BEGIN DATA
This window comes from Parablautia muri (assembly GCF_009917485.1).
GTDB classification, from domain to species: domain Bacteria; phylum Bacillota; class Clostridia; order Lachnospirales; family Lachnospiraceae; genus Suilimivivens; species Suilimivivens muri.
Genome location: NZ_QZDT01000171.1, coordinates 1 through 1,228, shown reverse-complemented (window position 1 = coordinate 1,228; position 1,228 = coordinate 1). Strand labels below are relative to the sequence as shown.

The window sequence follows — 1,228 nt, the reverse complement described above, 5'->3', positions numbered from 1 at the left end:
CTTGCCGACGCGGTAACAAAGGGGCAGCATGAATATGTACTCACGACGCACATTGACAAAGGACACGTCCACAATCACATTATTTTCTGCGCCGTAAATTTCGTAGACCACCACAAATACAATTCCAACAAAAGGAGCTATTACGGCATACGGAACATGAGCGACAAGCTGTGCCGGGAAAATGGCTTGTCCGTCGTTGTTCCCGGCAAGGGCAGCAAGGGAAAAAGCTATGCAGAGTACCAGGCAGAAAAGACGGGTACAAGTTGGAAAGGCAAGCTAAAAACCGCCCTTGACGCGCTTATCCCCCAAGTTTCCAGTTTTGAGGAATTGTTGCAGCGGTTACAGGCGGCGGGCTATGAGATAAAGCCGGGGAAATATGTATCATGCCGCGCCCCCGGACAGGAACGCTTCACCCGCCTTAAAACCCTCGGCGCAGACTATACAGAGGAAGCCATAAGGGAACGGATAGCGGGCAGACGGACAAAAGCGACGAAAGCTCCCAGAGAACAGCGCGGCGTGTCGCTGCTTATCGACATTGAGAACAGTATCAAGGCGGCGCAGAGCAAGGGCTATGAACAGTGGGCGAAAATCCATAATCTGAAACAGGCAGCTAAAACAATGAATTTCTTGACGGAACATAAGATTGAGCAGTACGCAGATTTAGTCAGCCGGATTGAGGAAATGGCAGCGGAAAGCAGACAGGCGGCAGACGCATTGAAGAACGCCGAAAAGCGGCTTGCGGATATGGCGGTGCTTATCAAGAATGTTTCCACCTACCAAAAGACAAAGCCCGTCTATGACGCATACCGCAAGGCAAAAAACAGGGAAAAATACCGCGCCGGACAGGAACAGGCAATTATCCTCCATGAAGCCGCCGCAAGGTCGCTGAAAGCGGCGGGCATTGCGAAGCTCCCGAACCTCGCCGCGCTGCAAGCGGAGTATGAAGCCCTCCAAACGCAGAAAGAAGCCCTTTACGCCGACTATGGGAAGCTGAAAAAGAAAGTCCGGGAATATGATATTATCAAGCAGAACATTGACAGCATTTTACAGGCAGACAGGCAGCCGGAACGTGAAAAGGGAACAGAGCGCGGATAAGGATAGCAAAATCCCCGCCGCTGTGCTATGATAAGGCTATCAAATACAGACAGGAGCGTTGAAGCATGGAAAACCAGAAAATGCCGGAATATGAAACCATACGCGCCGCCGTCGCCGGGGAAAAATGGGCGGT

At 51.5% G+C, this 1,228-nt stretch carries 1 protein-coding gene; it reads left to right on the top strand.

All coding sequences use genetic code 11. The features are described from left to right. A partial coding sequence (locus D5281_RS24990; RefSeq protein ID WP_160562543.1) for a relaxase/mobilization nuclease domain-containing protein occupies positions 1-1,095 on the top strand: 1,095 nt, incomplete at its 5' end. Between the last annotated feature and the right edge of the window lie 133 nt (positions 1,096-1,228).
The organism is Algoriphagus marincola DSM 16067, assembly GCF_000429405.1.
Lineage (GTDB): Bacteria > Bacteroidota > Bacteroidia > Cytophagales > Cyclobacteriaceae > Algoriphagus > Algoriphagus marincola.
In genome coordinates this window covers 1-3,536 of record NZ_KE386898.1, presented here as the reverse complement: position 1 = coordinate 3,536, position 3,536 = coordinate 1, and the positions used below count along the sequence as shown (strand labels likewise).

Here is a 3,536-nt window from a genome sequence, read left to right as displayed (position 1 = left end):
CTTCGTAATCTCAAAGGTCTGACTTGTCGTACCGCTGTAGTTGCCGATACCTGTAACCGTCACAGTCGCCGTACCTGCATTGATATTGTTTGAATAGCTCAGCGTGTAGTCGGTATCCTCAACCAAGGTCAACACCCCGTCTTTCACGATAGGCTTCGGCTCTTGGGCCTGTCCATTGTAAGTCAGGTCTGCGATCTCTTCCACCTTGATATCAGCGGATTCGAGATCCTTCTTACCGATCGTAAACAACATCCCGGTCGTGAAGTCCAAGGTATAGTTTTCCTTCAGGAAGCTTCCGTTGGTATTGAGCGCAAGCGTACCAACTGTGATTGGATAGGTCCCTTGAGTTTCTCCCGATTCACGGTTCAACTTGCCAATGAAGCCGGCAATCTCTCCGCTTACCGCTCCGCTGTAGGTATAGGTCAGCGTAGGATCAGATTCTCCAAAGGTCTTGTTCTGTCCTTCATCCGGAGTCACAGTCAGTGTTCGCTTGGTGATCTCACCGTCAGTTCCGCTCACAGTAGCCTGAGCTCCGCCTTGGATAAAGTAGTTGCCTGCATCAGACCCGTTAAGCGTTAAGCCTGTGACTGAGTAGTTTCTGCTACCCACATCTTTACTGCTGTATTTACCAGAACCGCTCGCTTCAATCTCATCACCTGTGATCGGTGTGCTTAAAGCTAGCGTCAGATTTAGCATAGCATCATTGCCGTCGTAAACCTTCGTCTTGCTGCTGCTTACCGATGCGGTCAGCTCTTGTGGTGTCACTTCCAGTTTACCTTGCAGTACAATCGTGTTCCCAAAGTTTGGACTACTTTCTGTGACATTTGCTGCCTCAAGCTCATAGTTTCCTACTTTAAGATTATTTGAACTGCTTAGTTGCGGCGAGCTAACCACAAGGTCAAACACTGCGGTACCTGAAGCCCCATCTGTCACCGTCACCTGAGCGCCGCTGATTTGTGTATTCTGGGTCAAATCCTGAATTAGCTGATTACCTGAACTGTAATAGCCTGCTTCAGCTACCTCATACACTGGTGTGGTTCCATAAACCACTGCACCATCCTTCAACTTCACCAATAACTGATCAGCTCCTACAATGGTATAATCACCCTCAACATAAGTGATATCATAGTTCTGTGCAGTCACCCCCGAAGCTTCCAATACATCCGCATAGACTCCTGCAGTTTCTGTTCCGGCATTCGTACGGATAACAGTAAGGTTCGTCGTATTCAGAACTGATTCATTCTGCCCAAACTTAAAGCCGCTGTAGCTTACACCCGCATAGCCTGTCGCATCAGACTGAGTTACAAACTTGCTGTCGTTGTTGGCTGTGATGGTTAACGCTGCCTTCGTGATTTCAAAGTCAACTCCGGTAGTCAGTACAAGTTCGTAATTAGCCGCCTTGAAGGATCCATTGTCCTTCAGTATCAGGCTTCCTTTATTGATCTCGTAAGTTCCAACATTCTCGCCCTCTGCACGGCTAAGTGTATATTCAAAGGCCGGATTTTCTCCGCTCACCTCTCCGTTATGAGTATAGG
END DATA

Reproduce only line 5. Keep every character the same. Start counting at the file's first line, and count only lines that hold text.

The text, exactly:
CTTGCCGACGCGGTAACAAAGGGGCAGCATGAATATGTACTCACGACGCACATTGACAAAGGACACGTCCACAATCACATTATTTTCTGCGCCGTAAATTTCGTAGACCACCACAAATACAATTCCAACAAAAGGAGCTATTACGGCATACGGAACATGAGCGACAAGCTGTGCCGGGAAAATGGCTTGTCCGTCGTTGTTCCCGGCAAGGGCAGCAAGGGAAAAAGCTATGCAGAGTACCAGGCAGAAAAGACGGGTACAAGTTGGAAAGGCAAGCTAAAAACCGCCCTTGACGCGCTTATCCCCCAAGTTTCCAGTTTTGAGGAATTGTTGCAGCGGTTACAGGCGGCGGGCTATGAGATAAAGCCGGGGAAATATGTATCATGCCGCGCCCCCGGACAGGAACGCTTCACCCGCCTTAAAACCCTCGGCGCAGACTATACAGAGGAAGCCATAAGGGAACGGATAGCGGGCAGACGGACAAAAGCGACGAAAGCTCCCAGAGAACAGCGCGGCGTGTCGCTGCTTATCGACATTGAGAACAGTATCAAGGCGGCGCAGAGCAAGGGCTATGAACAGTGGGCGAAAATCCATAATCTGAAACAGGCAGCTAAAACAATGAATTTCTTGACGGAACATAAGATTGAGCAGTACGCAGATTTAGTCAGCCGGATTGAGGAAATGGCAGCGGAAAGCAGACAGGCGGCAGACGCATTGAAGAACGCCGAAAAGCGGCTTGCGGATATGGCGGTGCTTATCAAGAATGTTTCCACCTACCAAAAGACAAAGCCCGTCTATGACGCATACCGCAAGGCAAAAAACAGGGAAAAATACCGCGCCGGACAGGAACAGGCAATTATCCTCCATGAAGCCGCCGCAAGGTCGCTGAAAGCGGCGGGCATTGCGAAGCTCCCGAACCTCGCCGCGCTGCAAGCGGAGTATGAAGCCCTCCAAACGCAGAAAGAAGCCCTTTACGCCGACTATGGGAAGCTGAAAAAGAAAGTCCGGGAATATGATATTATCAAGCAGAACATTGACAGCATTTTACAGGCAGACAGGCAGCCGGAACGTGAAAAGGGAACAGAGCGCGGATAAGGATAGCAAAATCCCCGCCGCTGTGCTATGATAAGGCTATCAAATACAGACAGGAGCGTTGAAGCATGGAAAACCAGAAAATGCCGGAATATGAAACCATACGCGCCGCCGTCGCCGGGGAAAAATGGGCGGT